Lucifer’s bar is in shambles, as is his state of mind, his world, and his ravens (all but one at least).
And Dream’s raven (not Lucifer’s) has possibly the best line in the book when referring to Lucifer and his current predicament:
“It couldn’t happen to a nicer guy . . .”
The Sandman Universe 1 has many familiar faces, though Lucien is losing his memory and the Cain and Abel murders are helping to hold back the entire universe of Dreaming from cracking at the seems.
Daniel, Dream of the Endless, is gone.
And Lucien charges the all-knowing raven with finding him to help them save their increasingly brittle dreamscape.
The raven crosses dreams and stories in his search.
Another familiar face the raven flies over is Tim Hunter.
This sharp story sticks out immediately.
Tim’s life as a teenage magician living in the real world offers all kinds of complications.
Getting up late, showing up at school late, and finding your book blank when you go to read aloud in class is scary.
Finding out that your new teacher knows your secret and has plans for your magic is even more alarming.
What Tim does not know, but the raven sees, of course, is that Dr. Rose, with her scarlet scarf, has bloodily murdered Tim’s old teacher in his office with a fountainhead pen to the ear.
The Sandman Universe comes from master storyteller Neil Gaiman whose original work on Sandman has been nothing short of groundbreaking.
He is working with the talented writers of four new titles to come from the Sandman Universe.
The Sandman Universe 1 introduces the overall state of Dream, Daniel, and the Dreaming.
Because the raven knows, he hones in on Daniel in a city dressed as a teenager in Converse All Stars (donning white threads, of course), but he misses him before getting to speak to him.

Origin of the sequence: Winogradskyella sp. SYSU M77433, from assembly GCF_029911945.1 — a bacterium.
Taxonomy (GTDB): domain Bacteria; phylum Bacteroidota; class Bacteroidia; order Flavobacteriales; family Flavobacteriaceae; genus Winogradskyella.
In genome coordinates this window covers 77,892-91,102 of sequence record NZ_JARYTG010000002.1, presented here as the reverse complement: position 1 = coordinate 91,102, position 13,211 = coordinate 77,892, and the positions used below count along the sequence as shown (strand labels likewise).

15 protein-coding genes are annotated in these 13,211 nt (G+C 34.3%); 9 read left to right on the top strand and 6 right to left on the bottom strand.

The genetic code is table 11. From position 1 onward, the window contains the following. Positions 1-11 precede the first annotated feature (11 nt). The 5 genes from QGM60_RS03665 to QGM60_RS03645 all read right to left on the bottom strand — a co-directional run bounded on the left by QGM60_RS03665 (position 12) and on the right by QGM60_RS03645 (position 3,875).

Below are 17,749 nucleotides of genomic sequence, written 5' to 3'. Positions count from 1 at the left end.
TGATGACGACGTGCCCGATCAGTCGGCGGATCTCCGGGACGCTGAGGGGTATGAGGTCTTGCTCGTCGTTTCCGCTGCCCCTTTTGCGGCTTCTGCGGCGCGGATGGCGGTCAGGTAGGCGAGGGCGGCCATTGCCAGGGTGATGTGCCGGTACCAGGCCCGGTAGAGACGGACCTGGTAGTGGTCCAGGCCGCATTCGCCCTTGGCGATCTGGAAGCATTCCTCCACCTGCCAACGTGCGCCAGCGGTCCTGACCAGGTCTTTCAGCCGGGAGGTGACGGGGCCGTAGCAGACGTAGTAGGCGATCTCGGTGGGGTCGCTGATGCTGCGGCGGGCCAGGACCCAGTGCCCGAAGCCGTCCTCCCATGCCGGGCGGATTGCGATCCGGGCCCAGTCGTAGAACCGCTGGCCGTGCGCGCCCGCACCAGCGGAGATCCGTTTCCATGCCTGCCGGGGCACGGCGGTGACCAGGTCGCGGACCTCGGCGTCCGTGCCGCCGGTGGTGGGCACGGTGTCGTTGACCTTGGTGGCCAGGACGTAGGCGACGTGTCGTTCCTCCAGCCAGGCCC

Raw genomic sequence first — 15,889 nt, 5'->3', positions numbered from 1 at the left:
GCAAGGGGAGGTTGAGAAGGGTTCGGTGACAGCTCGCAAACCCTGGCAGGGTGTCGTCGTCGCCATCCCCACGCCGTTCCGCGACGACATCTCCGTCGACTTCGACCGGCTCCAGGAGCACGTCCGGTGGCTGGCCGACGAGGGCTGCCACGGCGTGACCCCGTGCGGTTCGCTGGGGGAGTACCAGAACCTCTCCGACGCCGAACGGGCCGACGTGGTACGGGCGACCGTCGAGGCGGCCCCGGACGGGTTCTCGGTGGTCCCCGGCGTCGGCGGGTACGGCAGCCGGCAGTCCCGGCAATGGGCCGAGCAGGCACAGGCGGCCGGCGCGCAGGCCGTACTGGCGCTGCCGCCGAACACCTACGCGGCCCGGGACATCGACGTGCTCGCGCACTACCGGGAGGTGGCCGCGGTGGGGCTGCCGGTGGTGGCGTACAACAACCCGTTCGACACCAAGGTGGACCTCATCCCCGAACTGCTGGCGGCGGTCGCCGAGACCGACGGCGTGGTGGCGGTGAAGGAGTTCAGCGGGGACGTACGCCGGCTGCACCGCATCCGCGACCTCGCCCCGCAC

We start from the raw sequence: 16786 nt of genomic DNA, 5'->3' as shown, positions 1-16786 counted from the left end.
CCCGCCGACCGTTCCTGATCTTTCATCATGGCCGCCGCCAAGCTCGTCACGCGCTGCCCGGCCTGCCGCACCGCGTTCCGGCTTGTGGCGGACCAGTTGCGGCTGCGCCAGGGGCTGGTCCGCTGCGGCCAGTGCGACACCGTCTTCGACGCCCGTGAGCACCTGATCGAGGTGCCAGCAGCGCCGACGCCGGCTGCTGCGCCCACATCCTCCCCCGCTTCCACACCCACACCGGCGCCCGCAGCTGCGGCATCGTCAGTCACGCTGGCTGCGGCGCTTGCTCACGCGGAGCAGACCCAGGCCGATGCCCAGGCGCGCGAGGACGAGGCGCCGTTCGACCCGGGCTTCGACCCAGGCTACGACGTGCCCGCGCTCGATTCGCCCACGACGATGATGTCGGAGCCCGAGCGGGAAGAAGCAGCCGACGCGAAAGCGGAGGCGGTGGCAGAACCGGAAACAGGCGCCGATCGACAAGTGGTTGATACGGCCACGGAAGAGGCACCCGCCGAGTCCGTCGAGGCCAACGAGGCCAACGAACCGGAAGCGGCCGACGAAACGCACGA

It was like he had him and could not remember the Dream . . .
The Sandman Universe 1 story is by Neil Gaiman, and Simon Spurrier, Kat Howard, Nalo Hopkinson and Dan Watters write the yarn here as they set up their upcoming titles.
The illustrators of The Sandman Universe 1 are Bilquis Evely, Tom Fowler, Dominike “Domo” Stanton, Max Fiumara and Sebastian Fiumara.
Daniel does not want to be found. Has he given up his post as Dream?
At the end of the credits in The Sandman Universe 1 we get a post-credits scene if you will:
The Story Continues In . . .
The Dreaming #1 that comes out on 9/5/18, The House Of Whispers #1 coming out on 9/12/18, Lucifer #1 out 10/17/18, and Books Of Magic #1 released on 10/24/18 (just in time to get your magic up and running before Halloween).
Get ready for a journey through anything and everything dreams car offer and all while the infinite realms possibilities of the Dreamscape are unraveling!
Go grab a copy from your LCS, mine is Red Shirt Comics, before all of the coolest cover variants are gone!
“Neil Gaiman’s The Sandman Universe 1 Unravels Dreaming” was written by R.J. Huneke.
Writer: Neil Gaiman, Rafael Albuquerque, Rafael Scavone
Artist: Rafael Albuquerque, Dave Stewart
Colorist: Dave Stewart
Cover Artist: Rafael Albuquerque
Neil Gaiman’s A Study in Emerald: Holmes Falls To Cthulhu CONTAINS SPOILERS
This fantastical detective mystery has so much more than meets the eye going on.
We start at the beginning of the Sherlock Holmes mythos and Holmes meets John Watson in the world of Baker Street looking for a roommate for the London flat.
The tall Holmes is very familiar, as is the shuffling Dr. Watson.
Yet something is eerily different and out of place too.
That said I read the depiction of Watson’s war injury, from a Cthulhu-like kraken while he was at-sea in the Queen’s Army, and I completely failed to notice the near-standard 19th century sea-monster from the hidden depths of the volatile world was, in fact of the tale, a real Cthulhu.
I had entered a vastly darker Lovecraftian world and it had robbed the good doctor of his crack-shot ability by sucking life out of his shoulder.
This would only come back to me, like a splash of cold water on a sleeping face, at the finale of the grand tale.
In the dark mirrored world of H.P. Lovecraft – that is so close to our own and yet so starkly different and dark – the perpetrators of the tales’ main mystery, the prince’s murder, were never caught.
And though Holmes and Watson do uncover and even meet in-person the two wholly ruthless villains, foils of our heroes, one cannot help but wonder if the murderers – the tall actor and the shuffling doctor with his walking stick and his devious ability to wage medical knowledge as a war on anatomy – if they were not the mirror dimension of some H.P. Lovecraft multiverse: an evil Holmes and Watson!